(N = 101) ||
(N = 5)|
|Wrong blood component dispensed||15||2|
|Delay (e.g., staffing, no available blood)||13||1|
|Dispensed before testing (e.g., cross match, ABO compatibility, type and cross)||12|| |
|Computer issues (e.g., incorrect ABO)||11|| |
|Incorrect or missing blood bank unit tags (e.g., machine broken)||11|| |
|Incorrect antibody screening||9|| |
|Expired (e.g., cross match, unit)||7|| |
|Missing armband information (e.g., missing date of birth, wrong blood bank identification number)||5||1|
|Mislabeled blood specimen tube ||3||1|
|Special orders (e.g., transfusion prepared without leukocyte filter, blood component not irradiated)||2|| |
|Unable to open blood storage cabinet (e.g., access code not working)||1|| |
Examples of laboratory errors reported to the Authority include the following:
When the lab staff was signing out a unit of blood [to dispense to the nurse], it was noted [that] the unit number on the blood bank slip was incorrect. Upon investigation, [a transcription error was found].
[The blood bank issued] one unit of blood for this patient. When the nurse went to transfuse [the blood], the bracelet and the medical record number on the bracelet were checked but did not match. [It] appeared that [the numbers] were transposed between [the medical record number and the patient account number].
A patient’s blood was sent for type and screening. The patient’s blood type in the chart was O+. The blood bank called and stated that the blood type [for this patient] was A+. The patient had a blood redraw, and the lab [staff] stated that blood bank [staff] had made an [incorrect] computer entry.
Blood transfusion errors that occurred or were reported in clinical areas that excluded pre-analysis errors consist of events that involve bedside testing or equipment used at the bedside, mix-up of transfusion units, and actual transfusion of the blood to the incorrect patient. Of the 115 errors identified in the clinical stage of the blood transfusion process, 40 (35%) involved patient reactions to the blood components. Other clinical area errors included intravenous line issues (17%), incorrect blood components administered (12%), expired or wasted blood component (8%), no type and cross laboratory testing before blood component administered (7%), incomplete documentation (6%), identification band issues (5%), incorrect patient received blood component (4%), inadvertent transfusion of type and hold component (1%), and others (5%) (see Table 4).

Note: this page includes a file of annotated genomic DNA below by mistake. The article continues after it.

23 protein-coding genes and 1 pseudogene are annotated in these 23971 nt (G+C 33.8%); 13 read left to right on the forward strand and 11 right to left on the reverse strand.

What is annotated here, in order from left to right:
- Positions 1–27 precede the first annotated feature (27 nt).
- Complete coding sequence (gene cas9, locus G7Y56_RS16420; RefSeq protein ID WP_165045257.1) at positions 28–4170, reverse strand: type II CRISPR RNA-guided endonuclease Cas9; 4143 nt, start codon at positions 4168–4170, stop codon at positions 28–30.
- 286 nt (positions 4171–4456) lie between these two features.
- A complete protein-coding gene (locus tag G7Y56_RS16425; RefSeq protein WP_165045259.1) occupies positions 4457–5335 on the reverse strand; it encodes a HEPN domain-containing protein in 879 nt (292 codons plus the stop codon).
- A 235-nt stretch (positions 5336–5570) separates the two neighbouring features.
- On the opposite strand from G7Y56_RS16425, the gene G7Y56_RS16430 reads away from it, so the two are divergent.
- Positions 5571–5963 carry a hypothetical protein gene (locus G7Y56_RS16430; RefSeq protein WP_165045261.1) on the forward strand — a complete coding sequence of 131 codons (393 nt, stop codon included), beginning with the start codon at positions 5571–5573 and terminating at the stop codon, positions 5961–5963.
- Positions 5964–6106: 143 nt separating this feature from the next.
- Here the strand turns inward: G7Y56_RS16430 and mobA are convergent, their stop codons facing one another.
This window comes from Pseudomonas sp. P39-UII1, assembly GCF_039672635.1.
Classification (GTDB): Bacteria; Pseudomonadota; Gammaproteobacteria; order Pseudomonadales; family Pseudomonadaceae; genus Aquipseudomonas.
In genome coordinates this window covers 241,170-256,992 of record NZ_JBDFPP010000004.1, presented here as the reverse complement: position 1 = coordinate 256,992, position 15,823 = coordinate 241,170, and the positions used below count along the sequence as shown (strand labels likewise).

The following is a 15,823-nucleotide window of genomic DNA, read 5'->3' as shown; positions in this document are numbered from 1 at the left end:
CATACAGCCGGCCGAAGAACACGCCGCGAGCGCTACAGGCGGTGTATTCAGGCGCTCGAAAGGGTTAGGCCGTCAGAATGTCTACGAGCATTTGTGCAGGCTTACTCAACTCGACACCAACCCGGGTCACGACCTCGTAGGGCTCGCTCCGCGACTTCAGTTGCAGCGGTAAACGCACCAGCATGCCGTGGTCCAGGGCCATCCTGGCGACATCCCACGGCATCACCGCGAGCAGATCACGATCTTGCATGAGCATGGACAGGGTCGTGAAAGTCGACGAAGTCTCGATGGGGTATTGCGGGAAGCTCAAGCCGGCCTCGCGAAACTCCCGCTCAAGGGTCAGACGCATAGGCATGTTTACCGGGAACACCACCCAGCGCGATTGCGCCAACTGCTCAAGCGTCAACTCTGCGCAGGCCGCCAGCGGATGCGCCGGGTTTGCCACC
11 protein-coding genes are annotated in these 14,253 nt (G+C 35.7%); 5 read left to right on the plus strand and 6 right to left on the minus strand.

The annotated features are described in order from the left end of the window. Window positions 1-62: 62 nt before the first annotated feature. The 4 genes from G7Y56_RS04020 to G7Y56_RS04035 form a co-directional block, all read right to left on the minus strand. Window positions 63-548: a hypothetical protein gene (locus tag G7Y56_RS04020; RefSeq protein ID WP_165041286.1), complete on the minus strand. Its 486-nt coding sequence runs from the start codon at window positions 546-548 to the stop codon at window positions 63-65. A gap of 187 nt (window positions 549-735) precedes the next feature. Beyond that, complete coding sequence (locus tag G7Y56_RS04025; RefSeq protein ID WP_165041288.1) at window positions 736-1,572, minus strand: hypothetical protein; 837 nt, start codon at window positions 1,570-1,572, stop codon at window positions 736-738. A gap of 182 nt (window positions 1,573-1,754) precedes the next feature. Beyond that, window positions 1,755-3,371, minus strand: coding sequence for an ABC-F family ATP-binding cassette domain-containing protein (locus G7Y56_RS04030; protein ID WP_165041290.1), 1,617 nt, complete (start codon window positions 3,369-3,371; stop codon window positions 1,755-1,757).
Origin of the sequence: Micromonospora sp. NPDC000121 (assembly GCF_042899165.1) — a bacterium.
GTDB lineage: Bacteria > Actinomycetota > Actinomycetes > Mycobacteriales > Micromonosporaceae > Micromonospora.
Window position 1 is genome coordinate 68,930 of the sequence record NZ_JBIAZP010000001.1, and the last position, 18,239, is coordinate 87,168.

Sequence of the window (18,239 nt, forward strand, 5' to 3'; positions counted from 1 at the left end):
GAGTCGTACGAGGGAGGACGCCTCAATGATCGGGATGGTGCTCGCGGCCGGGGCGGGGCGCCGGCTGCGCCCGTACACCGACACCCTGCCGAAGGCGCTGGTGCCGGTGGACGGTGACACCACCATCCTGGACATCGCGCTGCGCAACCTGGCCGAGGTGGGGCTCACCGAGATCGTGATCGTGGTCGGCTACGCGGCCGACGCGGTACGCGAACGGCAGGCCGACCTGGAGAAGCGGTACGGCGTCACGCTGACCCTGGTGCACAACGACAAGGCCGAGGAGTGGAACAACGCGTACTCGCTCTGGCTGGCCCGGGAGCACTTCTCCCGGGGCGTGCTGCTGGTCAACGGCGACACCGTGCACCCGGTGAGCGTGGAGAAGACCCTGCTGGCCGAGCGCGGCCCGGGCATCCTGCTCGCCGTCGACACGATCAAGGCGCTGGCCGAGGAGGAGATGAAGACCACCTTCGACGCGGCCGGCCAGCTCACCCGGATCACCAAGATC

(N = 111) ||
(N = 10)|
|Reaction (e.g., fever, rigors, tachycardia, hypotension, chest pain, headache, urticaria, dyspnea)||40||4|
|Intravenous line issues (e.g., infiltration, leaking, no filter, timing of greater than four hours)||19||2|
|Wrong blood component administered||14||3|
|Expired/wasted blood component||9|| |
|No type and cross before receiving blood component (e.g., trauma, emergency department)||8|| |
|Incomplete documentation (e.g., unit tag saturated, numbers obscured tag numbers, no identification numbers)||7|| |
|Identification band issues (e.g., no blood bank band, blood bank identification number cut off, improperly labeled blood bank band)||6|| |
|Wrong patient received blood component||5||1|
|Order to type and hold only but was mistakenly transfused||1|| |
Examples of clinical errors reported to the Authority include the following:
The blood product was released from the blood bank according to the patient identification on the form, and [the blood] was administered without confirming the product label to the patient’s [identification]. The patient received an incorrect unit of packed red blood cells, resulting in an intravascular hemolytic reaction that required fresh frozen plasma and platelets to correct the coagulopathy.